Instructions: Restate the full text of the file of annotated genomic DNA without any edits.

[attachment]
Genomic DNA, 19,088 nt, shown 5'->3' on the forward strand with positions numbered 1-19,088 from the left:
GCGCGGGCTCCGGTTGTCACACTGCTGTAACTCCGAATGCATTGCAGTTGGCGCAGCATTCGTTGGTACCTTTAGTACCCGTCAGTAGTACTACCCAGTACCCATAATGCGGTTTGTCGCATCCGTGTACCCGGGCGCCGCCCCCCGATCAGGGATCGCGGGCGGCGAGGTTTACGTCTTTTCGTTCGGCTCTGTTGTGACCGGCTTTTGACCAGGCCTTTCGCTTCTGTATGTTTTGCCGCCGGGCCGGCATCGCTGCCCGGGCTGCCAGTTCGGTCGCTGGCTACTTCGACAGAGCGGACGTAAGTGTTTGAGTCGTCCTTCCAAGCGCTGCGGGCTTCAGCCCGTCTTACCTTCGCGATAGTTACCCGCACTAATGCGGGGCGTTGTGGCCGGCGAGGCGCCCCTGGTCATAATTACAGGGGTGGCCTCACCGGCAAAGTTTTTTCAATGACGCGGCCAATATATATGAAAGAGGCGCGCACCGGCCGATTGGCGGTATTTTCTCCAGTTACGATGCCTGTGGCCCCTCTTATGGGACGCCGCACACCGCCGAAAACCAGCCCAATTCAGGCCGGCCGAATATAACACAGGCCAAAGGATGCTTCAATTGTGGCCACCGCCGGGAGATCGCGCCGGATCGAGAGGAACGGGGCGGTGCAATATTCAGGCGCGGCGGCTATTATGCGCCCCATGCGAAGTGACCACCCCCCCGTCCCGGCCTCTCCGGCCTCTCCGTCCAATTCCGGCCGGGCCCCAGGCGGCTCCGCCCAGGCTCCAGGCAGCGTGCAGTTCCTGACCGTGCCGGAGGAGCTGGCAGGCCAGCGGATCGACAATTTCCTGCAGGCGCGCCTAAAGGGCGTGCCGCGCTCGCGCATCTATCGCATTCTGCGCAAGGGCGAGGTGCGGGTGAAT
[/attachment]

Genomic DNA, 19,088 nt, shown 5'->3' on the forward strand with positions numbered 1-19,088 from the left:
GCGCGGGCTCCGGTTGTCACACTGCTGTAACTCCGAATGCATTGCAGTTGGCGCAGCATTCGTTGGTACCTTTAGTACCCGTCAGTAGTACTACCCAGTACCCATAATGCGGTTTGTCGCATCCGTGTACCCGGGCGCCGCCCCCCGATCAGGGATCGCGGGCGGCGAGGTTTACGTCTTTTCGTTCGGCTCTGTTGTGACCGGCTTTTGACCAGGCCTTTCGCTTCTGTATGTTTTGCCGCCGGGCCGGCATCGCTGCCCGGGCTGCCAGTTCGGTCGCTGGCTACTTCGACAGAGCGGACGTAAGTGTTTGAGTCGTCCTTCCAAGCGCTGCGGGCTTCAGCCCGTCTTACCTTCGCGATAGTTACCCGCACTAATGCGGGGCGTTGTGGCCGGCGAGGCGCCCCTGGTCATAATTACAGGGGTGGCCTCACCGGCAAAGTTTTTTCAATGACGCGGCCAATATATATGAAAGAGGCGCGCACCGGCCGATTGGCGGTATTTTCTCCAGTTACGATGCCTGTGGCCCCTCTTATGGGACGCCGCACACCGCCGAAAACCAGCCCAATTCAGGCCGGCCGAATATAACACAGGCCAAAGGATGCTTCAATTGTGGCCACCGCCGGGAGATCGCGCCGGATCGAGAGGAACGGGGCGGTGCAATATTCAGGCGCGGCGGCTATTATGCGCCCCATGCGAAGTGACCACCCCCCCGTCCCGGCCTCTCCGGCCTCTCCGTCCAATTCCGGCCGGGCCCCAGGCGGCTCCGCCCAGGCTCCAGGCAGCGTGCAGTTCCTGACCGTGCCGGAGGAGCTGGCAGGCCAGCGGATCGACAATTTCCTGCAGGCGCGCCTAAAGGGCGTGCCGCGCTCGCGCATCTATCGCATTCTGCGCAAGGGCGAGGTGCGGGTGAAT